CIPFA entered this debate in November 2011 by launching our Fixing the Foundations initiative at the International Federation of Accountants council meeting in Berlin. We argued that governments around the world needed to look close to home for one of the critical underlying causes of the sovereign debt crisis.

In most jurisdictions, public financial ­management – ie, government accounting, auditing and financial management practices – is simply not up to the challenges presented by the modern world. Many governments are still relying on ­cash-based accounts, oblivious to the full extent of their asset holdings and liabilities – critical information if management are to have a grip on their overall financial position.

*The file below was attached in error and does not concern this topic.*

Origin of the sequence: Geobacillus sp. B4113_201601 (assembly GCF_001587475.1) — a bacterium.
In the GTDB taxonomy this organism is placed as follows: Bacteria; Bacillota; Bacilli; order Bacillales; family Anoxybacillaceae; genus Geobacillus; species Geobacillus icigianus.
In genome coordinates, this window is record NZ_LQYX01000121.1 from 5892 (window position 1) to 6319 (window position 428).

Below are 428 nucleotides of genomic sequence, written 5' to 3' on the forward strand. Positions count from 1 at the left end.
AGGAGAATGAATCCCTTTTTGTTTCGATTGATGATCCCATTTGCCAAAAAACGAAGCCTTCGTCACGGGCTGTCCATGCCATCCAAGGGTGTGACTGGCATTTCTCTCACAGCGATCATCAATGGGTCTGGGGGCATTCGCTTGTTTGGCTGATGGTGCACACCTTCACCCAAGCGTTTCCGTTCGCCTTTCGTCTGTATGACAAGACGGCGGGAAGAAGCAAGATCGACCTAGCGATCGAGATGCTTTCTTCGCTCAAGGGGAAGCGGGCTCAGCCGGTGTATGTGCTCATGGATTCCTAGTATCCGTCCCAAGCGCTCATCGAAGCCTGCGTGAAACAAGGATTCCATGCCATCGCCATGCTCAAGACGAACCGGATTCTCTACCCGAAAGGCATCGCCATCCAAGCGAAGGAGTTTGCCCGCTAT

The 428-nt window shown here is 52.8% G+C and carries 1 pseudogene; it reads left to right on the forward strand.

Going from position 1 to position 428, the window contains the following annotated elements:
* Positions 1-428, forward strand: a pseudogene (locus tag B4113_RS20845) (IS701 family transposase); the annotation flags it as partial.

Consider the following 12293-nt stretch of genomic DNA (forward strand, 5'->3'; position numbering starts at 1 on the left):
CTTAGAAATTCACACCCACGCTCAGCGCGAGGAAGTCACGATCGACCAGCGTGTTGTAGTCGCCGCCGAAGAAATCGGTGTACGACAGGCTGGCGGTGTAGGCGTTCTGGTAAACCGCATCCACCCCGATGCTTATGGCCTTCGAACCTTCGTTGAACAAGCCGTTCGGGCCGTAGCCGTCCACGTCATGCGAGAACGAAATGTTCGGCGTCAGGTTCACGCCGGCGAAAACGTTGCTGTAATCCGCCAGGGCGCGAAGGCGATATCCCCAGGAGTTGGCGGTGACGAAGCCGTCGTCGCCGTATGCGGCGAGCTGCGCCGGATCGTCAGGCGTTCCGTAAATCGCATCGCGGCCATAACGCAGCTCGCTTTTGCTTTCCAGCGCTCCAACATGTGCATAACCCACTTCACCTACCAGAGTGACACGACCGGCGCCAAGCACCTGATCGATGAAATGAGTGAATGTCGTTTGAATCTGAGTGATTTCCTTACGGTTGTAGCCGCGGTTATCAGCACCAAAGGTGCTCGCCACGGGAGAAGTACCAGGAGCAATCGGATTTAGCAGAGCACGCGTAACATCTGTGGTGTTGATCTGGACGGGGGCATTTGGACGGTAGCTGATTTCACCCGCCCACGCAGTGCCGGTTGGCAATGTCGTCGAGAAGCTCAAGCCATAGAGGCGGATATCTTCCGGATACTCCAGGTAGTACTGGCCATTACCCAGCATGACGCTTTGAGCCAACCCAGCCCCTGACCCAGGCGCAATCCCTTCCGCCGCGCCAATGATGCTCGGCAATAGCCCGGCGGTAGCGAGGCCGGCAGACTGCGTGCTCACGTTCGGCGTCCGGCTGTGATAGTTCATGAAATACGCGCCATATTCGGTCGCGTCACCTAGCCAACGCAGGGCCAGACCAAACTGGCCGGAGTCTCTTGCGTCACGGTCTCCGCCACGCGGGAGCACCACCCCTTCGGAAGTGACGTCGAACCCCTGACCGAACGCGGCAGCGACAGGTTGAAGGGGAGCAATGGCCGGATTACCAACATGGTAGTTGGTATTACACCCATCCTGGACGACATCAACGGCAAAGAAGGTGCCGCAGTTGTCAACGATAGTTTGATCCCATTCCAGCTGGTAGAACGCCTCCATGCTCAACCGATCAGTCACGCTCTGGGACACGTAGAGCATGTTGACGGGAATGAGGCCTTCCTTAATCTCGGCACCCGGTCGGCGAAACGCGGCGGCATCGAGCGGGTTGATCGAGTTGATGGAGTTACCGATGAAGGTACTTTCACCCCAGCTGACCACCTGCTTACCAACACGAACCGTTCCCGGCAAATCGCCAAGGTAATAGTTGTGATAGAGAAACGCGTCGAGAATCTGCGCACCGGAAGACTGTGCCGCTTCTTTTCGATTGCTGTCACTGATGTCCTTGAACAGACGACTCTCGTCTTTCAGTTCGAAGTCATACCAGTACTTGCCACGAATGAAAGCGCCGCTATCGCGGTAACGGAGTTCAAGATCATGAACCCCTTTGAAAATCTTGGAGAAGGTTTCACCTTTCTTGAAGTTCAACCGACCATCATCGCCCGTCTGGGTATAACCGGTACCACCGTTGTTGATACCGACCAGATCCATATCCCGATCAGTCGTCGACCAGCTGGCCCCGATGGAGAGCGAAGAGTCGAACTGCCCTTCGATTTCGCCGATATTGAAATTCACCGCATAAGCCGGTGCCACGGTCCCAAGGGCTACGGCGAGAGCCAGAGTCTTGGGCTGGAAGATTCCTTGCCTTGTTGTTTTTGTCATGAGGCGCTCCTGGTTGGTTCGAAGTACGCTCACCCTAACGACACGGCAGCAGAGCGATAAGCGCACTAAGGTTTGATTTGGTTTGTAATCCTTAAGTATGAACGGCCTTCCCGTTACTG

This is a remarkable failing when we can also see through this crisis just how important fiscal and financial management is to us all. It has a direct impact on the availability and quality of public services, social outcomes, living standards and life chances. It affects investor confidence, economic performance, business development and employment opportunities. It has significant implications for equity, accountability, and trust and confidence in governments.

We don’t have to look to extreme case ­studies such as Greece to see all the ripples that radiate from PFM. We can see them clearly in the UK as the coalition government strives to rebalance the public finances by squeezing public ­spending and ­promoting economic growth.

Combining simplistic cash accounting methodologies with the increasingly complex financial transactions undertaken by governments, such as Private Finance Initiative schemes, fiscal stimulus programmes and bank bailouts, creates a dangerous cocktail. And, as we have seen, the escalation from a below-par financial position to a full-blown crisis can be extraordinarily rapid.